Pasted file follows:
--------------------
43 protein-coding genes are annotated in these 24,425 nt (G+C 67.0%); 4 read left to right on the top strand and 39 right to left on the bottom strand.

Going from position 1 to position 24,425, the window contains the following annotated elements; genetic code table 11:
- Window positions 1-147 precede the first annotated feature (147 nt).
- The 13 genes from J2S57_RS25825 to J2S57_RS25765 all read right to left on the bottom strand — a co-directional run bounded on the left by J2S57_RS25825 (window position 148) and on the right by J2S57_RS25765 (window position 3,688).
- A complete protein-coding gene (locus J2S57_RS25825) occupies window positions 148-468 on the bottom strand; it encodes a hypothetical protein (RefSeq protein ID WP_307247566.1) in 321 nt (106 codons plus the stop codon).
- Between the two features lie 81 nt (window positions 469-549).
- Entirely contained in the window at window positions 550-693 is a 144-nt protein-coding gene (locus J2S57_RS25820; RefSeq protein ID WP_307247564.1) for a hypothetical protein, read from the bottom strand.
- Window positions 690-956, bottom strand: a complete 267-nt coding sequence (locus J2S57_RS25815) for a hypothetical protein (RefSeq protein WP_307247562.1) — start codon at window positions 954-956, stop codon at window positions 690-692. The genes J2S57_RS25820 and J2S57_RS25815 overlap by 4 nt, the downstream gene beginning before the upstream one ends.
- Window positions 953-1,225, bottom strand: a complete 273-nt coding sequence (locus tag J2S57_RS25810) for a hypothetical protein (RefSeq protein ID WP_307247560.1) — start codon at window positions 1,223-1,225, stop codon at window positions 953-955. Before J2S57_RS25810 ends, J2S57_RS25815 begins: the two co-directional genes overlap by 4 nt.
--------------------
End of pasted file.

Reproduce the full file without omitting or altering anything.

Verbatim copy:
43 protein-coding genes are annotated in these 24,425 nt (G+C 67.0%); 4 read left to right on the top strand and 39 right to left on the bottom strand.

Going from position 1 to position 24,425, the window contains the following annotated elements; genetic code table 11:
- Window positions 1-147 precede the first annotated feature (147 nt).
- The 13 genes from J2S57_RS25825 to J2S57_RS25765 all read right to left on the bottom strand — a co-directional run bounded on the left by J2S57_RS25825 (window position 148) and on the right by J2S57_RS25765 (window position 3,688).
- A complete protein-coding gene (locus J2S57_RS25825) occupies window positions 148-468 on the bottom strand; it encodes a hypothetical protein (RefSeq protein ID WP_307247566.1) in 321 nt (106 codons plus the stop codon).
- Between the two features lie 81 nt (window positions 469-549).
- Entirely contained in the window at window positions 550-693 is a 144-nt protein-coding gene (locus J2S57_RS25820; RefSeq protein ID WP_307247564.1) for a hypothetical protein, read from the bottom strand.
- Window positions 690-956, bottom strand: a complete 267-nt coding sequence (locus J2S57_RS25815) for a hypothetical protein (RefSeq protein WP_307247562.1) — start codon at window positions 954-956, stop codon at window positions 690-692. The genes J2S57_RS25820 and J2S57_RS25815 overlap by 4 nt, the downstream gene beginning before the upstream one ends.
- Window positions 953-1,225, bottom strand: a complete 273-nt coding sequence (locus tag J2S57_RS25810) for a hypothetical protein (RefSeq protein ID WP_307247560.1) — start codon at window positions 1,223-1,225, stop codon at window positions 953-955. Before J2S57_RS25810 ends, J2S57_RS25815 begins: the two co-directional genes overlap by 4 nt.